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Gilels Melodiya Coffret du centenaire
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Track Orders. While the performances are not executed by machines, the impact of its influence carries on down, all the way to Aphex Twin's zenith of robotic beauty, The Richard D. James Album. The first is arranged entirely with electric and acoustic pianos with some help from Robert Wyatt , the second a chorus of voices, and the third and fourth pieces a combination of those elements with additional synth.
The drifting and staggered arpeggios cascade in slow-motion giving the pieces a shapeless consistency — somehow always moving forward, yet remaining frozen. A suitable antidote to muzak, if there ever was one. Truly sublime. Hints of Eno's dark soundscapes can be heard from the likes of Biosphere, Andrew Chalk and Aphex Twin's Selected Ambient Works Volume II , yet Eno himself drew inspiration for On Land while visiting Ghana where he made field recordings and clustered disparate sounds into a single aural frame.
In doing so, Eno discovered a simple and effective concept: with the elimination of melody and rhythm, sound becomes flattened in the stereo field and thus creates a world unto itself. As the artist states, "the landscape has ceased to be a backdrop for something else to happen in front of: instead everything that happens is part of the landscape.
Out of the Musical Closet: Writing Handel
There is no longer a sharp distinction between foreground and background. Absolutely timeless. Forty years later, filmmakers still mine this album for material, and Music For Films still holds together rather well. You can hear a lot of similar ideas for what would go into Another Green World and Before And After Science , which makes one wonder how much of these recordings came from those sessions. The first in the series is 's Discreet Music , which Eno describes as the genesis for his ambient music. While recouperating in the hospital after being struck by a car, Eno found himself inspired through another type of accident.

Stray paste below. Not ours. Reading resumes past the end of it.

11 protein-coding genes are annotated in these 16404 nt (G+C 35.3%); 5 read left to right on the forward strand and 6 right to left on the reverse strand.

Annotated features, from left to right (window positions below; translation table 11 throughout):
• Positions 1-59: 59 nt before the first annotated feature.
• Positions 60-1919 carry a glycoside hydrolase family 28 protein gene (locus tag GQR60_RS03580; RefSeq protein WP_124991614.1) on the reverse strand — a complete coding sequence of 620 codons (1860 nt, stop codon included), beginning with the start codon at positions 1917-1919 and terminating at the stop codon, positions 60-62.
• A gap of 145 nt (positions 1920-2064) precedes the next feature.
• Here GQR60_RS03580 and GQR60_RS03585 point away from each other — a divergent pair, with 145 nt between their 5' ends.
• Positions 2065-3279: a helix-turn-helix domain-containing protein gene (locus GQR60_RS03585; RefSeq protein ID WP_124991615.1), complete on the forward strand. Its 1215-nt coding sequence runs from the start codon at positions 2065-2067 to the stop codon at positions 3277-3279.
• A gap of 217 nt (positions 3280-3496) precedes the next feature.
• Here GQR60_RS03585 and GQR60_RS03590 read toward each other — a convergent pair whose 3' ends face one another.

He had been brought a record of 18th century harp music to listen to; after struggling to put the record on in his weakened state, he found the amplifier levels way too low and one channel of the recording completely missing. Thus, he was forced to strain to hear anything but the loudest notes above the ambient din in the room.
List of Songs
Add to this Eno's admission that he considers himself a better conceiver of plans than executor of ideas, and you have the foundations for Discreet Music. Eno's goal was to set up a system that generates music with as little input from him as possible. To this end, he created a feedback loop into which he could insert pairs of notes and let the ensuing echo box and delay do the rest. With Nue , Tashi Wada's ensemble — featuring his father, the famed sound artist Yoshi Wada — makes a strong play for the series's strongest and most engrossing title yet.
With titles referencing the geologic and the ritualistic — "Aubade," "Litany," "Niagara," "Fanfare" — the tracks on Nue amass and shed layers of drone and overtone, shades of melody and sheets of reverberating space. The pieces assemble themselves around the inexorable pull of Yoshi Wada's bagpipes, their reedy, earthen blare both tempered and enriched by quizzical, ascending keyboard phrases, undulating clouds of percussion, queasy electrical thrum, and wordless vocals.
Wada's group has created a suite of music with the heft and depth of dub, densely detailed with fluttering blurs of string and drone, glissandi like shrieking tendrils of sound as they escape upward. And where are those klaxons coming from? Wada's ensemble swells and heaves and rests with a mesmerizing and sublime organicity and sense of mood. Much of Nue is a deeply unnerving listen, charting territory where curiosity curdles to dread, no less claustrophobic for all of its blasted space. Haunt Me, Haunt Me Do It Again was the first in a series of releases that would establish Tim Hecker as a master of sonic conjuration, manipulating sounds into something living and breathing.
With a monochromatic palette of fractured samples, expansive washes and textural drones, Hecker never forgets the basic tenets of composition. As sublime and very subtle forms, delicate melodies of just a few slowly repeated notes swell to the surface only to quietly retreat into the many diaphanous folds. His rhythmic elements appear in the form of time-stretching samples into brittle, repetitive chunks that flicker in and out with dense rumbles.